As Thumper figures out indoor life, he got a bit of a crash course in how to be an indoor dog in THIS house from Huffle.
Normal dogs would be surprised to hear this but squeaky toys are not intended to be hurt, chewed, or torn apart.
Tossing around? Fine.
Squeaking repeatedly? No.
Chewing off bits? NO.
Pulling off tails? OH MY GOD, GIVE ME THAT TOY.
Huffle didn’t take away the toy immediately but he did hover until Thumper put it down, then nabbed it to heal it through the power of love and grooming. We couldn’t help but laugh at them both. When Huffle’s back was turned, we repatriated the hedgehog and returned it to Thumper who obviously felt the shame that he was meant to.
He kept this up for days. Every toy that Thumper squeaked was taken away and lovingly place in his crate for R&R.
To his credit, Thumper respected Huffle’s rule so long as he was around and never ever took Huffle’s toys to destroy even after he was gone. This is a bit of a conundrum – we can’t get rid of them and Thumper knows better than to actually play with them.
RIP, Huffle. Your toy friends are still safe.
Huffle’s been unusually antisocial this week, refusing to come out of “his” room until nearly 2 pm, often sleeping in his crate instead of laying on the rugs as usual.
Occasionally he’ll come out and sniff and huff at me, making some point that I’m still failing to understand. Apparently I’m not nearly the kind of company his stuffies can provide, except when he comes out to (attempt to) extort a treat.
For a dog that never seemed to grasp the point of toys, HufflePup has developed a deep abiding affection for his slowly acquired toy-friends, displaying heretofore unknown emotions as he cuddles and protects them.
We’ve amassed a small group of toys, ever since he first came around on the subject, perhaps having found his sense of play and belonging after being surrounded in the security of having a home that’s all his, and not a bit of it to share with a rotation of pushy-playful fosters that formed his pack before we came along.
Regardless of whether the foster sib was bigger or smaller than him, he’d rather roll over and submit than engage in puppy play; being invited to carouse by happy barking puppies only incites confusion, anxiety and a touch of shame. No wonder he’s always refused to lay on his back.
These days, his toys seem to be his accomplices. He still hides the ones he’s protecting from the blasphemous squeaker (usually me. It’s too funny to see his face when he comes and takes the toys away from from me) in the safety of his crate, and brings out daily favorites for his Walk Bartering.
And occasionally, his nemeses.
As if in apology for using Duck as his barter currency (1 duck, for 1 afternoon walk) all last week, Huffle’s been carrying Duck around at night and refusing to relinquish it for playing catch. Well, for anything at all. There’s just no reasoning with him.
Us: Huffle, dinner!
Huffle: Oh food!! Here, Duck, you sit right here.
Us: Huffle, maybe you want to put Duck down … on the ground?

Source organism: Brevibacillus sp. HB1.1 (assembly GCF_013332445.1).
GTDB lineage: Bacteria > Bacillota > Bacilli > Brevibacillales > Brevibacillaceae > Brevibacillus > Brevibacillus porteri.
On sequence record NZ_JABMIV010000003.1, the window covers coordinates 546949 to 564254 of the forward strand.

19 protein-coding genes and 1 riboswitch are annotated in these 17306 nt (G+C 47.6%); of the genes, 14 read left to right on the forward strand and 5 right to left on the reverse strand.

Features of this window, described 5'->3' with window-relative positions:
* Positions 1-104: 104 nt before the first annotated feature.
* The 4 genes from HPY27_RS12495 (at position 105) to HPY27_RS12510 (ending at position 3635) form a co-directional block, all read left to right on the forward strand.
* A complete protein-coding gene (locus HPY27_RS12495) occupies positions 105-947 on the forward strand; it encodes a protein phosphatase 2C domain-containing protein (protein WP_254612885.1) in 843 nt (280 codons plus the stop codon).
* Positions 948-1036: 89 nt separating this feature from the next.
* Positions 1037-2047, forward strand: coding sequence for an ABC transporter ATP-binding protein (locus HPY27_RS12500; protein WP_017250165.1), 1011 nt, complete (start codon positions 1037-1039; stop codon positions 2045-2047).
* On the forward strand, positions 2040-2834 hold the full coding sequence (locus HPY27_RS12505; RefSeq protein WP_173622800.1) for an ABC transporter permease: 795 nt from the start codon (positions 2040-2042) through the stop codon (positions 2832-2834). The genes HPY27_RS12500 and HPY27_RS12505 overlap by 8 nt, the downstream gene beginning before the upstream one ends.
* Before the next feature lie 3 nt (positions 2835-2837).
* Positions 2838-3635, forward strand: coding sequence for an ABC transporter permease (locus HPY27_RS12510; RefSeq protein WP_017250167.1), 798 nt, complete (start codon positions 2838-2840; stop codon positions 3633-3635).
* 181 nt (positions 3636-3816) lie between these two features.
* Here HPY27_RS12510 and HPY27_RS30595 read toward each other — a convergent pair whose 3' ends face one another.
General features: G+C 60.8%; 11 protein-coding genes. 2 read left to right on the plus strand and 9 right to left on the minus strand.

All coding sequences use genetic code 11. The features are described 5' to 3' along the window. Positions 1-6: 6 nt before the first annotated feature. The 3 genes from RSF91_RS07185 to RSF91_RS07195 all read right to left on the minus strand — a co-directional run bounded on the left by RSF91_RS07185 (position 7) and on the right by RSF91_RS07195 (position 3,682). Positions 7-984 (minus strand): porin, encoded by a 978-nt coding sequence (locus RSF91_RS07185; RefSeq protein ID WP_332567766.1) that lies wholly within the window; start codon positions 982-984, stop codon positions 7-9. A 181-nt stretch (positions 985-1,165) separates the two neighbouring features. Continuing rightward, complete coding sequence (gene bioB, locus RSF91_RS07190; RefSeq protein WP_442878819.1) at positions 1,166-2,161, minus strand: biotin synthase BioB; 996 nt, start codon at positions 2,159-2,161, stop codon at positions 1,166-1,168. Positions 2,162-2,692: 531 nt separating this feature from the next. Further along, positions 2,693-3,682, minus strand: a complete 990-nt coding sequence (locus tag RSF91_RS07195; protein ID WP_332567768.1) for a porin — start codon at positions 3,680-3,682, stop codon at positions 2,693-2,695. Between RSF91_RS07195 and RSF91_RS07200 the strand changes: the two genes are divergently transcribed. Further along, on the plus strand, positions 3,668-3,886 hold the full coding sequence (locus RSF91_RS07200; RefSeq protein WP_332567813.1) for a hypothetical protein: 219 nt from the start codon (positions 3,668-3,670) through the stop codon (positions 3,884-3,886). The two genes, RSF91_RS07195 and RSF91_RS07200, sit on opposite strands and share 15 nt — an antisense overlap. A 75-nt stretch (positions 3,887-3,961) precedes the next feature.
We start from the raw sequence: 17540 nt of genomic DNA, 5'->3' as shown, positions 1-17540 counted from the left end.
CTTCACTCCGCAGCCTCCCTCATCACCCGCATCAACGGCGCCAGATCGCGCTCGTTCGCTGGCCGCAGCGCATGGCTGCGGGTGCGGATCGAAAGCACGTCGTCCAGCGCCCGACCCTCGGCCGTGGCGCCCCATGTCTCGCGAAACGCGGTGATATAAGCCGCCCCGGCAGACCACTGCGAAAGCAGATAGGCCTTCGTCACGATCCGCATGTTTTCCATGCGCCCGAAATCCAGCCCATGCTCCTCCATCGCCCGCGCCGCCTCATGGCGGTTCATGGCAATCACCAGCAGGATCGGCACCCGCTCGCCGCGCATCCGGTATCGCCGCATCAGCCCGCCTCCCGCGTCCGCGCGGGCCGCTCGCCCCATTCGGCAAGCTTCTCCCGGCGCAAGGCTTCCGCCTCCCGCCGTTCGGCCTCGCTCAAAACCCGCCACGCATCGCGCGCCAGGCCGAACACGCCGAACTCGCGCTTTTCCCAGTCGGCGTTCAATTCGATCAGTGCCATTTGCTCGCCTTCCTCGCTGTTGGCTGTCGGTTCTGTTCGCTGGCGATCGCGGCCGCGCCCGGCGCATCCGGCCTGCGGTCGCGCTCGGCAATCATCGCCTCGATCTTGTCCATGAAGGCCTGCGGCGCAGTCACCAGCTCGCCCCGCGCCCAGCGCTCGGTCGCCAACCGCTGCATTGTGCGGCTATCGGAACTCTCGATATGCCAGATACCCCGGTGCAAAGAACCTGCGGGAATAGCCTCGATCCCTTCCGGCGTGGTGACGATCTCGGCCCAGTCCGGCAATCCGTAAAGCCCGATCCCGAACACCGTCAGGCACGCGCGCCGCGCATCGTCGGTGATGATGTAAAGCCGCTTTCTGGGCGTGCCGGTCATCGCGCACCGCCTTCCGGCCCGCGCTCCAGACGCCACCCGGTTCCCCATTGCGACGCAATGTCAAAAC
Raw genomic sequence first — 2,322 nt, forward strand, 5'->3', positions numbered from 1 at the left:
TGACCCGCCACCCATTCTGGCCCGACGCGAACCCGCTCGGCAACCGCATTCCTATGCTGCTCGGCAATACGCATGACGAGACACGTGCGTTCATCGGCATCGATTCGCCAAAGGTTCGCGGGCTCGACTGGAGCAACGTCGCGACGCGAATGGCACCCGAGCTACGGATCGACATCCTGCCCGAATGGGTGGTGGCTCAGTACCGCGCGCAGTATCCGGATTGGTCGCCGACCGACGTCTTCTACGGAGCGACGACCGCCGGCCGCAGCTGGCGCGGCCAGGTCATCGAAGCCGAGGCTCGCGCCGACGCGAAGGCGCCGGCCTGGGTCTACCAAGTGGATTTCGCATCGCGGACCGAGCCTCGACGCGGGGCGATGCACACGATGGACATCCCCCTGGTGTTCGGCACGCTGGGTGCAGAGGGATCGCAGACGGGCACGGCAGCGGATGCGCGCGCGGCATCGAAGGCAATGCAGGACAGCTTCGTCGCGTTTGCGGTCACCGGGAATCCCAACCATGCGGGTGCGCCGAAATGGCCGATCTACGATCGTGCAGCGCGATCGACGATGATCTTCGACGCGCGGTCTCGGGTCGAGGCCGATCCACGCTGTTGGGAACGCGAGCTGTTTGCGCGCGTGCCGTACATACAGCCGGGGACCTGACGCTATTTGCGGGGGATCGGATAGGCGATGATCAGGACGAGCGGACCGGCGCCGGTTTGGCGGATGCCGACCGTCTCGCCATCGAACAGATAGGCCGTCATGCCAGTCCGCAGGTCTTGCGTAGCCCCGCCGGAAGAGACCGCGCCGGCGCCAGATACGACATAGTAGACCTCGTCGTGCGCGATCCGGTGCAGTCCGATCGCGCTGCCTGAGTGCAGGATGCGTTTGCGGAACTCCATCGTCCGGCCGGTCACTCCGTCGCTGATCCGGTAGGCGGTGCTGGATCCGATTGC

Huffle: *splashing in water bowl* You’re ok Duck, I’m right here.
Huffle: Um.. Duck. Duck? Duck, I’m hungry.
Us: Yeah, what are you gonna do now?
…. no seriously, aren’t you going to move Duck?
In fact, no. Huffle only ate the food that was still visible with Duck in the bowl. I finally took pity on him when he’d burrow-eaten his way to a shiny bowl bottom, without dislodging Duck, and was looking forlornly around as if to say, What do I do now?
My HufflePup. Not TOTALLY possessed of problem-solving instincts.
I’m giving you the eyebrow. That means: stop taking pictures and turn off the lights.
HufflePup looks so cozy in his crate when he’s settled, but like a mattress that’s been used to store odds, ends and a bit of money for a rainy day, the stuffing is lumpy in spots and squashed to nearly nothing in others.
This is the Kong bed we bought him about two years ago: guaranteed to be indestructible, they said. It may be true for those dogs that eat their beds (and I wouldn’t bet money on that either, I had one dog with a positive genius for making holes in beds) but our problem is different. Its fill can’t stand up to 80+ pounds, 8 hours a day+ 6 hours a night, day after day so it’s time to think replacement. Sadly, the Kong’s innards are removable but unlike the Shrimpy brand, they don’t sell just the component parts.
We already did this once months ago when we found the Big Shrimpy. It’s so poufy he’d walk a few laps around it before settling down where he wouldn’t roll off. It was about half as long as a queen sized bed’s width; finally big enough for him to stretch out! Then it had to become his travel bed because he was riding in the car to the vet’s so much. It’s too big to constantly haul in and out of the car.
Now that Big Shrimpy’s taken permanent residence in the car and his Kong is the saddest thing ever. A dog that sleeps at least as much as a cat should have a decent place to rest his head. Should we MacGyver his Kong with a bunch of old pillows which means new pillows for us, or buy him a second Big Shrimpy?
I know he likes people pillows. He’s not allowed on the bed but when he does have pillows handy, he’s been known to snuggle on or under them even.
The Big Shrimpy business model is good, as are their initiatives to be green, though OMG the beds are expensive (they start at $100!), and I like supporting businesses with good ethics. On the other hand, three beds for one dog? Doesn’t that seem excessive?
What to do, what to do…